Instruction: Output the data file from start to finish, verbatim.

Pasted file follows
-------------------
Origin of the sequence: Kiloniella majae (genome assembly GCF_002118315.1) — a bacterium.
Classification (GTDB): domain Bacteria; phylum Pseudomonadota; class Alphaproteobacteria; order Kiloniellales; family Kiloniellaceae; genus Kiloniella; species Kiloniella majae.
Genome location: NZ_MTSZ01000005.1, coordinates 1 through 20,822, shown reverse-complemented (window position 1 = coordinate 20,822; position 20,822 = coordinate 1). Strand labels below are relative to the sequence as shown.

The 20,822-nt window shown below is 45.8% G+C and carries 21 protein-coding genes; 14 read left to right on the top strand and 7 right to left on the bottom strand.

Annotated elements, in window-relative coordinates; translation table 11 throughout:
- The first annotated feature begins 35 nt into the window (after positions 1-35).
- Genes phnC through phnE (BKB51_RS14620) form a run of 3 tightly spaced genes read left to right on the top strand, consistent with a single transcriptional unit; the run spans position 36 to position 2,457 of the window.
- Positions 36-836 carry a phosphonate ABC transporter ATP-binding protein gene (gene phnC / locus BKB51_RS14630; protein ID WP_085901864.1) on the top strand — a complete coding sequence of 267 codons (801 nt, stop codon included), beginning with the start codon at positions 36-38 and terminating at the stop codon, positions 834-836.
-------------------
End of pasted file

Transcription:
Origin of the sequence: Kiloniella majae (genome assembly GCF_002118315.1) — a bacterium.
Classification (GTDB): domain Bacteria; phylum Pseudomonadota; class Alphaproteobacteria; order Kiloniellales; family Kiloniellaceae; genus Kiloniella; species Kiloniella majae.
Genome location: NZ_MTSZ01000005.1, coordinates 1 through 20,822, shown reverse-complemented (window position 1 = coordinate 20,822; position 20,822 = coordinate 1). Strand labels below are relative to the sequence as shown.

The 20,822-nt window shown below is 45.8% G+C and carries 21 protein-coding genes; 14 read left to right on the top strand and 7 right to left on the bottom strand.

Annotated elements, in window-relative coordinates; translation table 11 throughout:
- The first annotated feature begins 35 nt into the window (after positions 1-35).
- Genes phnC through phnE (BKB51_RS14620) form a run of 3 tightly spaced genes read left to right on the top strand, consistent with a single transcriptional unit; the run spans position 36 to position 2,457 of the window.
- Positions 36-836 carry a phosphonate ABC transporter ATP-binding protein gene (gene phnC / locus BKB51_RS14630; protein ID WP_085901864.1) on the top strand — a complete coding sequence of 267 codons (801 nt, stop codon included), beginning with the start codon at positions 36-38 and terminating at the stop codon, positions 834-836.